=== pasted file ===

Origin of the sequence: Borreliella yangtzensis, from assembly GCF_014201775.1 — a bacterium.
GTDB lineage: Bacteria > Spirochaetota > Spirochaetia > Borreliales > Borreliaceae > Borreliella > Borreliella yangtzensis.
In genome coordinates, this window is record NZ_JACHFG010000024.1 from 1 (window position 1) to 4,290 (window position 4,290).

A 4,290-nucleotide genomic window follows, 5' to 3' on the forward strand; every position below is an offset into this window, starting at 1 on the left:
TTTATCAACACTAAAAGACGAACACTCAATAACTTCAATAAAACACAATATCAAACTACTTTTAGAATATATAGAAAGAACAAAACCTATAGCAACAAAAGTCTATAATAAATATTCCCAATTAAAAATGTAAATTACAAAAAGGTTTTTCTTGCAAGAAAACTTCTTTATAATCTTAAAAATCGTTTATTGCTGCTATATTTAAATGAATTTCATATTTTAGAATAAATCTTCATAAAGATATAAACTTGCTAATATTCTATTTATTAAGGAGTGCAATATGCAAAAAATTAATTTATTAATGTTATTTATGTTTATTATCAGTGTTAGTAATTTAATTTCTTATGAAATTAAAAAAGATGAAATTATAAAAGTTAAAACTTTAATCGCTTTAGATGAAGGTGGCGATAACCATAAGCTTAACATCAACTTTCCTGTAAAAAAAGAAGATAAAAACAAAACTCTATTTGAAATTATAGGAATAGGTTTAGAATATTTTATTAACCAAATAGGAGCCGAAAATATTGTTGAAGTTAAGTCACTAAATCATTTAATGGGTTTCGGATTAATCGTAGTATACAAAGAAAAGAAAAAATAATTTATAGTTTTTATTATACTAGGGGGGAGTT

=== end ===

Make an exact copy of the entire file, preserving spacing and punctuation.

Origin of the sequence: Borreliella yangtzensis, from assembly GCF_014201775.1 — a bacterium.
GTDB lineage: Bacteria > Spirochaetota > Spirochaetia > Borreliales > Borreliaceae > Borreliella > Borreliella yangtzensis.
In genome coordinates, this window is record NZ_JACHFG010000024.1 from 1 (window position 1) to 4,290 (window position 4,290).

A 4,290-nucleotide genomic window follows, 5' to 3' on the forward strand; every position below is an offset into this window, starting at 1 on the left:
TTTATCAACACTAAAAGACGAACACTCAATAACTTCAATAAAACACAATATCAAACTACTTTTAGAATATATAGAAAGAACAAAACCTATAGCAACAAAAGTCTATAATAAATATTCCCAATTAAAAATGTAAATTACAAAAAGGTTTTTCTTGCAAGAAAACTTCTTTATAATCTTAAAAATCGTTTATTGCTGCTATATTTAAATGAATTTCATATTTTAGAATAAATCTTCATAAAGATATAAACTTGCTAATATTCTATTTATTAAGGAGTGCAATATGCAAAAAATTAATTTATTAATGTTATTTATGTTTATTATCAGTGTTAGTAATTTAATTTCTTATGAAATTAAAAAAGATGAAATTATAAAAGTTAAAACTTTAATCGCTTTAGATGAAGGTGGCGATAACCATAAGCTTAACATCAACTTTCCTGTAAAAAAAGAAGATAAAAACAAAACTCTATTTGAAATTATAGGAATAGGTTTAGAATATTTTATTAACCAAATAGGAGCCGAAAATATTGTTGAAGTTAAGTCACTAAATCATTTAATGGGTTTCGGATTAATCGTAGTATACAAAGAAAAGAAAAAATAATTTATAGTTTTTATTATACTAGGGGGGAGTT